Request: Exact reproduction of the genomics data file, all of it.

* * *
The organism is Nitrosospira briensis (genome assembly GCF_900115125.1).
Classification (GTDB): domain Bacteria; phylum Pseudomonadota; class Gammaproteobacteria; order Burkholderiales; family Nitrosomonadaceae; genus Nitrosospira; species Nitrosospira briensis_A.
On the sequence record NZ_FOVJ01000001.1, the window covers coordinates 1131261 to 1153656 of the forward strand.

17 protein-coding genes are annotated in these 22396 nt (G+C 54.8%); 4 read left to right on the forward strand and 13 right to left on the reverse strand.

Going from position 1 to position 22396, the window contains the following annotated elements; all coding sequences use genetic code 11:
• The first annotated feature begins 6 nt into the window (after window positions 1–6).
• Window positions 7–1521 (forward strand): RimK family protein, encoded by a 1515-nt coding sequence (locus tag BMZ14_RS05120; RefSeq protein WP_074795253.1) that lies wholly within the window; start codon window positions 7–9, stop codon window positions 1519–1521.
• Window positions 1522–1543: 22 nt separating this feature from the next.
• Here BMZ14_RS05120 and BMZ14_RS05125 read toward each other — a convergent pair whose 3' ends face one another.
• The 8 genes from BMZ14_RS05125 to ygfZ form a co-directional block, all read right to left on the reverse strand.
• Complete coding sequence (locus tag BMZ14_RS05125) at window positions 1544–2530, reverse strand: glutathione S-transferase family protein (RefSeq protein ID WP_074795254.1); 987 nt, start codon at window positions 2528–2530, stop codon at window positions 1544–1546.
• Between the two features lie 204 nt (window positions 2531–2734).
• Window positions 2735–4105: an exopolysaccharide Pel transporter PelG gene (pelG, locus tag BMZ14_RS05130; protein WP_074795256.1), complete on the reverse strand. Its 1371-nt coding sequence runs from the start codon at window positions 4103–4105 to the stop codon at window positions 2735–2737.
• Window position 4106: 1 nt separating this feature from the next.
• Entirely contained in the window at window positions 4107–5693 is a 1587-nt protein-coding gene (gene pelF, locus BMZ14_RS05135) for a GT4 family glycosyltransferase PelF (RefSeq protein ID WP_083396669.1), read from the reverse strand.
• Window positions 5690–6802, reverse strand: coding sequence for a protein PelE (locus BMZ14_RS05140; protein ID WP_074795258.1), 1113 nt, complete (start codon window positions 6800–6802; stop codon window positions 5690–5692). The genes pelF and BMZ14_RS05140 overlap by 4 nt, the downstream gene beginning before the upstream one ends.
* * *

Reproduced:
The organism is Nitrosospira briensis (genome assembly GCF_900115125.1).
Classification (GTDB): domain Bacteria; phylum Pseudomonadota; class Gammaproteobacteria; order Burkholderiales; family Nitrosomonadaceae; genus Nitrosospira; species Nitrosospira briensis_A.
On the sequence record NZ_FOVJ01000001.1, the window covers coordinates 1131261 to 1153656 of the forward strand.

17 protein-coding genes are annotated in these 22396 nt (G+C 54.8%); 4 read left to right on the forward strand and 13 right to left on the reverse strand.

Going from position 1 to position 22396, the window contains the following annotated elements; all coding sequences use genetic code 11:
• The first annotated feature begins 6 nt into the window (after window positions 1–6).
• Window positions 7–1521 (forward strand): RimK family protein, encoded by a 1515-nt coding sequence (locus tag BMZ14_RS05120; RefSeq protein WP_074795253.1) that lies wholly within the window; start codon window positions 7–9, stop codon window positions 1519–1521.
• Window positions 1522–1543: 22 nt separating this feature from the next.
• Here BMZ14_RS05120 and BMZ14_RS05125 read toward each other — a convergent pair whose 3' ends face one another.
• The 8 genes from BMZ14_RS05125 to ygfZ form a co-directional block, all read right to left on the reverse strand.
• Complete coding sequence (locus tag BMZ14_RS05125) at window positions 1544–2530, reverse strand: glutathione S-transferase family protein (RefSeq protein ID WP_074795254.1); 987 nt, start codon at window positions 2528–2530, stop codon at window positions 1544–1546.
• Between the two features lie 204 nt (window positions 2531–2734).
• Window positions 2735–4105: an exopolysaccharide Pel transporter PelG gene (pelG, locus tag BMZ14_RS05130; protein WP_074795256.1), complete on the reverse strand. Its 1371-nt coding sequence runs from the start codon at window positions 4103–4105 to the stop codon at window positions 2735–2737.
• Window position 4106: 1 nt separating this feature from the next.
• Entirely contained in the window at window positions 4107–5693 is a 1587-nt protein-coding gene (gene pelF, locus BMZ14_RS05135) for a GT4 family glycosyltransferase PelF (RefSeq protein ID WP_083396669.1), read from the reverse strand.
• Window positions 5690–6802, reverse strand: coding sequence for a protein PelE (locus BMZ14_RS05140; protein ID WP_074795258.1), 1113 nt, complete (start codon window positions 6800–6802; stop codon window positions 5690–5692). The genes pelF and BMZ14_RS05140 overlap by 4 nt, the downstream gene beginning before the upstream one ends.